This really does damn annoy me

Comment at the P³

But getting down to basic needs, the usable agricultural land, potable water, etc, are finite, and not necessarily near where the people want to live.

Since when has potable water been finite? Haven’t they ever looked up, seen the clouds and thought, you know what, that’s the water recycling system?

21 thoughts on “This really does damn annoy me”

  1. Historically populations have been densest near agricultural land and water. A house by the river or the lake commands a large price premium. The building of Ely cathedral was funded by…

  2. Ah, but you see the government owns the rain (really) so it’s quite straightforward that there will be shortages.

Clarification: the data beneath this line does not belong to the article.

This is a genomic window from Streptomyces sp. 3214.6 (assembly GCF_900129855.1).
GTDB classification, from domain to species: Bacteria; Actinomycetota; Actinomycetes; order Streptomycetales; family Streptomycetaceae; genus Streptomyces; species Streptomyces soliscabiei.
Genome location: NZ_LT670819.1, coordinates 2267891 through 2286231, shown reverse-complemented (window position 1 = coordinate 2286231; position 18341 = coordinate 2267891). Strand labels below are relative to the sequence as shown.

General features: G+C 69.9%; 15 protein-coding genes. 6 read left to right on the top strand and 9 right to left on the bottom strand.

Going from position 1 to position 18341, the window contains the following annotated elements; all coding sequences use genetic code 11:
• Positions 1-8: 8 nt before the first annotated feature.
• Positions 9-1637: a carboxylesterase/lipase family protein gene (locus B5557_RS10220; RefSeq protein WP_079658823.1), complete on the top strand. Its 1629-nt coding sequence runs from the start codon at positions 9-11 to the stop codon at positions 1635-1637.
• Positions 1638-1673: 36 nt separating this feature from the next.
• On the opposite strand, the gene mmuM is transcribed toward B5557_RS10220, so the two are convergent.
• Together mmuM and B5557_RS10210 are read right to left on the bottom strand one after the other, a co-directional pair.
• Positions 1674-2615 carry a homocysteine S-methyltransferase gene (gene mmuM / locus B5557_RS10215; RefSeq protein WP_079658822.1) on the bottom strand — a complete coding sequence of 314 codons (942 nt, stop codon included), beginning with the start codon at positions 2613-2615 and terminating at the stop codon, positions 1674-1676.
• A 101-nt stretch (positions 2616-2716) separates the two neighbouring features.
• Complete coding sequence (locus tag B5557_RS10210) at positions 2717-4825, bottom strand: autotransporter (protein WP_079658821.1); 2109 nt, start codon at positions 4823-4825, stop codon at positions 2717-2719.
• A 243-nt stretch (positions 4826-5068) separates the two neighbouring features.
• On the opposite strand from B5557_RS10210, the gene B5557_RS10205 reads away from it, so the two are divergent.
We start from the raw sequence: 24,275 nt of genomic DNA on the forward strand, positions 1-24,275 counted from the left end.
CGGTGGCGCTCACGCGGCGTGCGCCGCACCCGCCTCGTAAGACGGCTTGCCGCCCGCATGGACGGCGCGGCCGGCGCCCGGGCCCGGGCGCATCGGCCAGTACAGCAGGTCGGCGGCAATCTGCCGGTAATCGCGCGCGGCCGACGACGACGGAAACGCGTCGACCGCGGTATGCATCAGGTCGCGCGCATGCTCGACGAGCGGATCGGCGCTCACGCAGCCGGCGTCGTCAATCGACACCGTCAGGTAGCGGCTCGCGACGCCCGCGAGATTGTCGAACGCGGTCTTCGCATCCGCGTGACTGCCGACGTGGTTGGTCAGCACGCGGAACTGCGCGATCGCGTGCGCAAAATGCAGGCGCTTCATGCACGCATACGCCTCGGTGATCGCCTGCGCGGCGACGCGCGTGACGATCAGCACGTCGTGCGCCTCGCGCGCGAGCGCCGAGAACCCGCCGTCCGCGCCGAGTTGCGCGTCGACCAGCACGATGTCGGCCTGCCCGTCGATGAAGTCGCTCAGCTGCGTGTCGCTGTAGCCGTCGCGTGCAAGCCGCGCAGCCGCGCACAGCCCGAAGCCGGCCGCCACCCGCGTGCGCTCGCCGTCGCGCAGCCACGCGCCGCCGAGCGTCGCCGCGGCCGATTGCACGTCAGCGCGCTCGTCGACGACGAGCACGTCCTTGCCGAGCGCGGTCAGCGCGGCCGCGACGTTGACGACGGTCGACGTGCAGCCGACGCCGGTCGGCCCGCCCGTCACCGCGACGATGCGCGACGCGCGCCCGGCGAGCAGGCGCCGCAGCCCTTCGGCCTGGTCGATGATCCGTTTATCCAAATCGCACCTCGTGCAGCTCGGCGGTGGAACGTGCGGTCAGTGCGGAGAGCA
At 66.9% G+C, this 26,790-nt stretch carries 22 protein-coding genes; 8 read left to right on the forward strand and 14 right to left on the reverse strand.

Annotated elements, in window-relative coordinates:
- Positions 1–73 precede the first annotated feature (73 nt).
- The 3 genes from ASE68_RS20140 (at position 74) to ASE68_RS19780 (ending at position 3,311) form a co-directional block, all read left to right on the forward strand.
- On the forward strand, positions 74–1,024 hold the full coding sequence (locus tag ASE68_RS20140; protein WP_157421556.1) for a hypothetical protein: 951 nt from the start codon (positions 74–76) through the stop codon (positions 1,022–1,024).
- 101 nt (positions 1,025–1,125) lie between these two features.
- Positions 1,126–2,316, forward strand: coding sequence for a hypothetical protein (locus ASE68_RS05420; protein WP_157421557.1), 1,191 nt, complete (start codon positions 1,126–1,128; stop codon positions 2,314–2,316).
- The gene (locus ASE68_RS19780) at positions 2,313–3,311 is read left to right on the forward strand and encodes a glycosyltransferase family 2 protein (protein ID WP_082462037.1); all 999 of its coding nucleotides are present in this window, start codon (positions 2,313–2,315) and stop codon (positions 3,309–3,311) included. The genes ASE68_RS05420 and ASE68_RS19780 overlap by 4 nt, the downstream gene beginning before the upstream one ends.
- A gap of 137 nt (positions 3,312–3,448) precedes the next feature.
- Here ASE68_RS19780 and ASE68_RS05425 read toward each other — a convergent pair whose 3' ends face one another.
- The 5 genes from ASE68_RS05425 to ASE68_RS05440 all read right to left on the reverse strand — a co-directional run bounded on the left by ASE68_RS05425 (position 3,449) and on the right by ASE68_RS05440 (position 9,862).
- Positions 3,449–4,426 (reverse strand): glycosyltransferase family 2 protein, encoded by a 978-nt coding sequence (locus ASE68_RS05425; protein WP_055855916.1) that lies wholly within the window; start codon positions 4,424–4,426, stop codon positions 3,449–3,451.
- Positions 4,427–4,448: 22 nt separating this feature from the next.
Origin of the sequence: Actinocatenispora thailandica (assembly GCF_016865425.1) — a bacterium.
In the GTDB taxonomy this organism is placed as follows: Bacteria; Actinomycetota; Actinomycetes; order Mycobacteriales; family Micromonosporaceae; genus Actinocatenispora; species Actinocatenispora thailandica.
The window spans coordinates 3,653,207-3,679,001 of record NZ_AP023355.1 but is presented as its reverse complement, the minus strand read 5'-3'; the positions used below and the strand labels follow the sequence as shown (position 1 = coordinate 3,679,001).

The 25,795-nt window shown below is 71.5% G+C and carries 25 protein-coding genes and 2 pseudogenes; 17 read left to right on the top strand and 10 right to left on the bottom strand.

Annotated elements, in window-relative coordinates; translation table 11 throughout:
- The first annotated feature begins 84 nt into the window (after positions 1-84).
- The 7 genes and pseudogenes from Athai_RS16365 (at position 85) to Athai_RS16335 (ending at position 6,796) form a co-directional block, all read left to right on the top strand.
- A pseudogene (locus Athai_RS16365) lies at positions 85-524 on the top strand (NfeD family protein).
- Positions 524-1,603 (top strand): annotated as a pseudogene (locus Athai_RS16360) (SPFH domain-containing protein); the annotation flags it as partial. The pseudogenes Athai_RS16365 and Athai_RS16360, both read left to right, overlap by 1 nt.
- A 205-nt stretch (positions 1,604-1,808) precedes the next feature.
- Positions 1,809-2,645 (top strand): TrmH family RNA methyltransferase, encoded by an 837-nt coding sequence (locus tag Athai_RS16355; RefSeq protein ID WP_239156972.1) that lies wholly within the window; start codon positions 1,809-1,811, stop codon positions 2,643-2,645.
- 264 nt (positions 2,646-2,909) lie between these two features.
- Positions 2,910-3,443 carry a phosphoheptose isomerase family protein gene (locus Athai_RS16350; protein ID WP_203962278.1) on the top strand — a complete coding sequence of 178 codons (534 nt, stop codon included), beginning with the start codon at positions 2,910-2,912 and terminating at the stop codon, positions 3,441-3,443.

3. Dunno, Tim…

    Those things called “roofs” and “gutters” used to collect that rain also collect everything else that “rains” from the sky… And are handy highways for cats and rats..

    I’d at least boil and carbon-filter the stuff before classing it anywhere near “potable”.

  4. Well yeah, he is right, it is finite. Everything on the planet is finite (except man’s stupidity – TM Alfred Einstein). That doesn’t mean it’s going to run out anytime soon, I mean, 97% of the worlds fresh water is currently relaxing in Antarctica at the moment and doesn’t appear to be going anywhere despite the fact we are constantly being told it’s all melting and we are going to drown.
    And it amuses me to see the poor of the third world walking miles to get fresh water (always the children, or women with at least one child on hip – where are all the blokes?). Why don’t they move to where the water is? Or have a tap laid on?

  5. Bloke in North Dorset

    “ Why don’t they move to where the water is? Or have a tap laid on?”